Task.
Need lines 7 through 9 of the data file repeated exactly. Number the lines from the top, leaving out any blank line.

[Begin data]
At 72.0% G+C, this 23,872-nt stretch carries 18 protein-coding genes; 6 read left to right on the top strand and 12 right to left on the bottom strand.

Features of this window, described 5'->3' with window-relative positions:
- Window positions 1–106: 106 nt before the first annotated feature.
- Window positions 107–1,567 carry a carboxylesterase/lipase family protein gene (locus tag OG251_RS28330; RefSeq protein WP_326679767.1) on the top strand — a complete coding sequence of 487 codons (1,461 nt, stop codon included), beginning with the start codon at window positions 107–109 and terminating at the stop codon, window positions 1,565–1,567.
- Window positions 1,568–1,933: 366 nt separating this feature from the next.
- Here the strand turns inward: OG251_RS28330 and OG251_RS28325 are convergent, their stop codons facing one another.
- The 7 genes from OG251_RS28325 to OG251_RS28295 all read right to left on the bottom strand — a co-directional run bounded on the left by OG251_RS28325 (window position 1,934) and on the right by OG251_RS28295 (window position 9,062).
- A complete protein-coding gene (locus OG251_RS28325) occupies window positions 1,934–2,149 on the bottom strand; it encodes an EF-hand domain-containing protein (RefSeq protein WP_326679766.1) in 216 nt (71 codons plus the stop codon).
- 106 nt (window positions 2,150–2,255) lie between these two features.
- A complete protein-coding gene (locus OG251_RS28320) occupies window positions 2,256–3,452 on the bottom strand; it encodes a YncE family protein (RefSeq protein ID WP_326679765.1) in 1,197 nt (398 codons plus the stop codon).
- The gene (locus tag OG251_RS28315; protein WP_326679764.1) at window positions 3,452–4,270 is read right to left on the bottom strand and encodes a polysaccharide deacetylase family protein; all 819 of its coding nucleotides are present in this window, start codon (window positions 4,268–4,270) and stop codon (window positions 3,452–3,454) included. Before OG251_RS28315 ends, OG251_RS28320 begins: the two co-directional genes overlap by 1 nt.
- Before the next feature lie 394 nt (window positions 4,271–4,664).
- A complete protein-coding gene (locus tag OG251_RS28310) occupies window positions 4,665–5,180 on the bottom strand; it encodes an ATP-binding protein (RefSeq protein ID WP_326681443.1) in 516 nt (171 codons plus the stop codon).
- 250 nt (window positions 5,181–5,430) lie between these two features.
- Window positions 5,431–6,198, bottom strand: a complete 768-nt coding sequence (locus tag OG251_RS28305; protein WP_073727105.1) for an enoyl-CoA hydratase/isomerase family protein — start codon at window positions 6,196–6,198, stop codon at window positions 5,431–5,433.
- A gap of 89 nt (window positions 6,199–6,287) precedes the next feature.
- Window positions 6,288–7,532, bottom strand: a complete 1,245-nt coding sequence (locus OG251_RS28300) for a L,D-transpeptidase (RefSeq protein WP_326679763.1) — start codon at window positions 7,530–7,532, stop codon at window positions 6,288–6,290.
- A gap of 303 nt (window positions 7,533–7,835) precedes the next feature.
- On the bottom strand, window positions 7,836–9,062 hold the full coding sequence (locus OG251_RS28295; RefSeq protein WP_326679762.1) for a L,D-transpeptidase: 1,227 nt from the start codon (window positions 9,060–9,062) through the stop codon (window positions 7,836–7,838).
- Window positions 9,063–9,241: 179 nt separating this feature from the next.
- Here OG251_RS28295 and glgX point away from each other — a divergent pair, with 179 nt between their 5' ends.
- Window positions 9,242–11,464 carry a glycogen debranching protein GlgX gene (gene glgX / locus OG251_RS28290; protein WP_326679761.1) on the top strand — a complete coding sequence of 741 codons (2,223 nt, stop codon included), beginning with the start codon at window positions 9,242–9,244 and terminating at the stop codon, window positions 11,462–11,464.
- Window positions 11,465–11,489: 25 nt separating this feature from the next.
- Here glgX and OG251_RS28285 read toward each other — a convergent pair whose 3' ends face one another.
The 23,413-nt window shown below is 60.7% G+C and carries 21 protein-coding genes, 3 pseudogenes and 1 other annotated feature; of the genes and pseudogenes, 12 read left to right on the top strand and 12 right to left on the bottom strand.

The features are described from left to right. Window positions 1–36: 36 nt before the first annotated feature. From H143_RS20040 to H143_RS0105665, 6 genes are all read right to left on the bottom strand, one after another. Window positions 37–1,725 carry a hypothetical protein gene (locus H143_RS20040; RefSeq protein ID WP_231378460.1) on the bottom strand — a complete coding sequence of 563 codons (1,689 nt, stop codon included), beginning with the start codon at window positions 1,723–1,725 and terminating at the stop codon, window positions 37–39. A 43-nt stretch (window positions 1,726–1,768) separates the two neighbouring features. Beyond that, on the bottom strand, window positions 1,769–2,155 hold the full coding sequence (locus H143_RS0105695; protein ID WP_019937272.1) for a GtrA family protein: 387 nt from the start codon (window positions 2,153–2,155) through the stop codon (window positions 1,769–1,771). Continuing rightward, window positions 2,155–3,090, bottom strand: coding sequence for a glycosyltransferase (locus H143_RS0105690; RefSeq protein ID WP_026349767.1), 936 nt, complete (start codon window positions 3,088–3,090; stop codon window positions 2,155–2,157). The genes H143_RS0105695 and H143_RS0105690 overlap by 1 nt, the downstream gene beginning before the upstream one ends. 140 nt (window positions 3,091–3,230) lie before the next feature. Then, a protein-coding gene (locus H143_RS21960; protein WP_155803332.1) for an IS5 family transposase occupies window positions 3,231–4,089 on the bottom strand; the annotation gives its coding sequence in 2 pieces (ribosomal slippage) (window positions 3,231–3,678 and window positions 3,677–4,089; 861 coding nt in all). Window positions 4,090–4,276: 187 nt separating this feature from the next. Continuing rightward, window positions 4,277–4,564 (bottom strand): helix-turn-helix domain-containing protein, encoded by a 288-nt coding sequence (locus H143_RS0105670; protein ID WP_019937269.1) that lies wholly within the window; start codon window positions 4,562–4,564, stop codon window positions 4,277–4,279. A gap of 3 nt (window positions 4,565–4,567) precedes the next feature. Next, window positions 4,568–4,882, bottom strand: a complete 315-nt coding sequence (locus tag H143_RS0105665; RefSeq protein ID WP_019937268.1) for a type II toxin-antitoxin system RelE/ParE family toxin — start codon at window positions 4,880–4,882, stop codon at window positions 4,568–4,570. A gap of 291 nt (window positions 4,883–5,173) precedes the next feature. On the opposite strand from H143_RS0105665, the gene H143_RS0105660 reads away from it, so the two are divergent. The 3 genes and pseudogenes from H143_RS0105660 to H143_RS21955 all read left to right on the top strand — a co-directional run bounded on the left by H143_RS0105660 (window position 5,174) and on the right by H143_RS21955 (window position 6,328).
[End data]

- The 7 genes from OG251_RS28325 to OG251_RS28295 all read right to left on the bottom strand — a co-directional run bounded on the left by OG251_RS28325 (window position 1,934) and on the right by OG251_RS28295 (window position 9,062).
- A complete protein-coding gene (locus OG251_RS28325) occupies window positions 1,934–2,149 on the bottom strand; it encodes an EF-hand domain-containing protein (RefSeq protein WP_326679766.1) in 216 nt (71 codons plus the stop codon).
- 106 nt (window positions 2,150–2,255) lie between these two features.